Mercedes calls their system "Intelligent Drive" (which I presume means it is incapable of doing anything stupid). The video not only shows the S-class negotiating divided highways (merging and exiting) but also city streets including turning at intersections. Their system is available as an extra cost option, but only for the S600 (starts at $169,050) and AWG S65 (starts at $224,650).

In terms of TACC/auto-steer, by comparison, Tesla seems a relative bargain ... and it can be continuously updated. But Mercedes has lots of cupholders and hooks to hang your jacket (and a few other things).

UnshodBob | 1 novembre 2015

@NV4NV - love cup-holders and hooks. S60 and AWG S65 are all-electric? For that money, they oughtta be! ;)

NV4NV | 1 novembre 2015

@BarefootRobert - the closest they come is the S550e with a 3.0 liter V-6 and an electric hybrid motor - can be yours for $95,650 base MSRP (plus a myriad of extra-cost options for the stuff you really want/need). Zero to 60, torque, and (dare I say?) horsepower comparable to Model S70 - allegedly.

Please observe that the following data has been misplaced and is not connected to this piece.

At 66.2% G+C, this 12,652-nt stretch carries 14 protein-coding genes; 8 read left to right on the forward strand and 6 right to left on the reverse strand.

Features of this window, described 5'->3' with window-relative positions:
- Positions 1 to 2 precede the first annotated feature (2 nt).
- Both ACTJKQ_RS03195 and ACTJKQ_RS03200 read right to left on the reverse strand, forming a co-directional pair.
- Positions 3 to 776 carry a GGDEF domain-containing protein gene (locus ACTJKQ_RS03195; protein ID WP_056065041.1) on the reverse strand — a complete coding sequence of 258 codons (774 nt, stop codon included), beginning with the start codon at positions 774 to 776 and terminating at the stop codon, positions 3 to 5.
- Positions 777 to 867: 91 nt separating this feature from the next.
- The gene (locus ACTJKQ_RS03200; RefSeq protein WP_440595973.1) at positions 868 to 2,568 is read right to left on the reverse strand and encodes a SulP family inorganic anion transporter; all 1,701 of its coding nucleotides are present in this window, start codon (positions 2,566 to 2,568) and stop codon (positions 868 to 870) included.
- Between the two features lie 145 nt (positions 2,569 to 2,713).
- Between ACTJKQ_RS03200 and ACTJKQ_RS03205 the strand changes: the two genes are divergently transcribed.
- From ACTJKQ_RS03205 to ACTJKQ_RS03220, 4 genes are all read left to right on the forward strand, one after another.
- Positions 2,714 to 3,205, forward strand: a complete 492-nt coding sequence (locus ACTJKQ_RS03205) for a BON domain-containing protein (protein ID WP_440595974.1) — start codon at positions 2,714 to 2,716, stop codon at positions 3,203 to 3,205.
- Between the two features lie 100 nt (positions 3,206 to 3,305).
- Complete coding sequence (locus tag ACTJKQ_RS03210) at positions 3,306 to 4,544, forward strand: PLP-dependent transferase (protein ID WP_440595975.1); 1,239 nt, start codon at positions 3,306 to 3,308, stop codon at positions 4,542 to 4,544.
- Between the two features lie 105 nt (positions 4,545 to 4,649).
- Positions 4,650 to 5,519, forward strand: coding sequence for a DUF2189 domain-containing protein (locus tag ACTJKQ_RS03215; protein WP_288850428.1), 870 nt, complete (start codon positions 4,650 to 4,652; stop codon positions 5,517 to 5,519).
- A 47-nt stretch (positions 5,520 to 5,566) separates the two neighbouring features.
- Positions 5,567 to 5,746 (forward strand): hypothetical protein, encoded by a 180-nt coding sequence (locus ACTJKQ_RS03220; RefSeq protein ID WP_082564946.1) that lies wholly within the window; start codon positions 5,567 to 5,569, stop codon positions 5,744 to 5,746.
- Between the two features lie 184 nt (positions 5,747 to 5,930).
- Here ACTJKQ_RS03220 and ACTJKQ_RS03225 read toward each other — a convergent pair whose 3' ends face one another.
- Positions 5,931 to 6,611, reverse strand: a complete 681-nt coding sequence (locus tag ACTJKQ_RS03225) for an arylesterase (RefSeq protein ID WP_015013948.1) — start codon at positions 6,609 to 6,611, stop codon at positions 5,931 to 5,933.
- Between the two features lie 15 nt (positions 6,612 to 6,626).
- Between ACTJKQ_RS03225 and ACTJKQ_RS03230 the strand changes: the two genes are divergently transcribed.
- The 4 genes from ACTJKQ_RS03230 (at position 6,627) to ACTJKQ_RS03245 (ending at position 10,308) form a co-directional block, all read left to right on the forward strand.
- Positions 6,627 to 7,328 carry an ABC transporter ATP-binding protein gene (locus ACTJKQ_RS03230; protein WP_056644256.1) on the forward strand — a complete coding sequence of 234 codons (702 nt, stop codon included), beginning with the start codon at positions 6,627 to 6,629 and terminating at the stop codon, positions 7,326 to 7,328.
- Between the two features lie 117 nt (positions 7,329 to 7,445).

Qwertzy009 | 1 novembre 2015

I'll link to this comment, instead of the actual blog with alot of pop ups.

It shows the distronic cruise control which is part of the intelligent drive package and compares it to the Tesla Autopilot. And in the end the mercedes owner says that its not comparable and that Autopilot is on a whole another level. Tesla is like the Iphone 6S and the 2016 Mercedes is like the blackberry.

Here's the S class parking assist where you have to manually switch gears and brake.

The S550 lane keeping and steering with a 11 second deadman switch, with a bit of ping ponging, out of the lane and too slow to correct.

The Bmw 7 series parking assist where you have to hold down the pdk the whole time, and press the ok button twice, and switch on the turn signal. Its also slower than the Tesla Autopark.

Here's the steering with a 15 second deadman switch. I'm not sure how it handles corners or faded lines, but it claims to have side collision avoidance like the Tesla does.

UnshodBob | 1 novembre 2015